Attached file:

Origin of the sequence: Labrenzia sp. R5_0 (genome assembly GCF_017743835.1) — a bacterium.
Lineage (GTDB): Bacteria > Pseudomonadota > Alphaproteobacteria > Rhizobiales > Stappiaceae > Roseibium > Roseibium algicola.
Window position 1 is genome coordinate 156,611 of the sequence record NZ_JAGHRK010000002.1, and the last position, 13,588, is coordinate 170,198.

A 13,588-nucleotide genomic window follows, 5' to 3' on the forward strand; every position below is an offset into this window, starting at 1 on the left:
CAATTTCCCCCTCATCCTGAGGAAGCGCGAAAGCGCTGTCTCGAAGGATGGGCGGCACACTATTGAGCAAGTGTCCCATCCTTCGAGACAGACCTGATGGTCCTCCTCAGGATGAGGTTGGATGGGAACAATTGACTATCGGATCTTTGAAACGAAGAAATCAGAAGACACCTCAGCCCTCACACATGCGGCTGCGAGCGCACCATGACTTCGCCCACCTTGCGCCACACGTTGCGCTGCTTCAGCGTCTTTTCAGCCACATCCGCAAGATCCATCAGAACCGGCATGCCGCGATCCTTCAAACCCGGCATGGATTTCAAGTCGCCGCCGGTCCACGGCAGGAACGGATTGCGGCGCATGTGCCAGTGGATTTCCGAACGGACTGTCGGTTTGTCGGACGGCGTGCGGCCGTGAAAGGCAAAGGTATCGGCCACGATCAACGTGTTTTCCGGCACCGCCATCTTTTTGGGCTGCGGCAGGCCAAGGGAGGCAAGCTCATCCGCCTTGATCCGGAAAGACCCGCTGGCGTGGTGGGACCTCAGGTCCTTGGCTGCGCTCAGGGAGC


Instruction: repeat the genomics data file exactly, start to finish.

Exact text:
Origin of the sequence: Labrenzia sp. R5_0 (genome assembly GCF_017743835.1) — a bacterium.
Lineage (GTDB): Bacteria > Pseudomonadota > Alphaproteobacteria > Rhizobiales > Stappiaceae > Roseibium > Roseibium algicola.
Window position 1 is genome coordinate 156,611 of the sequence record NZ_JAGHRK010000002.1, and the last position, 13,588, is coordinate 170,198.

A 13,588-nucleotide genomic window follows, 5' to 3' on the forward strand; every position below is an offset into this window, starting at 1 on the left:
CAATTTCCCCCTCATCCTGAGGAAGCGCGAAAGCGCTGTCTCGAAGGATGGGCGGCACACTATTGAGCAAGTGTCCCATCCTTCGAGACAGACCTGATGGTCCTCCTCAGGATGAGGTTGGATGGGAACAATTGACTATCGGATCTTTGAAACGAAGAAATCAGAAGACACCTCAGCCCTCACACATGCGGCTGCGAGCGCACCATGACTTCGCCCACCTTGCGCCACACGTTGCGCTGCTTCAGCGTCTTTTCAGCCACATCCGCAAGATCCATCAGAACCGGCATGCCGCGATCCTTCAAACCCGGCATGGATTTCAAGTCGCCGCCGGTCCACGGCAGGAACGGATTGCGGCGCATGTGCCAGTGGATTTCCGAACGGACTGTCGGTTTGTCGGACGGCGTGCGGCCGTGAAAGGCAAAGGTATCGGCCACGATCAACGTGTTTTCCGGCACCGCCATCTTTTTGGGCTGCGGCAGGCCAAGGGAGGCAAGCTCATCCGCCTTGATCCGGAAAGACCCGCTGGCGTGGTGGGACCTCAGGTCCTTGGCTGCGCTCAGGGAGC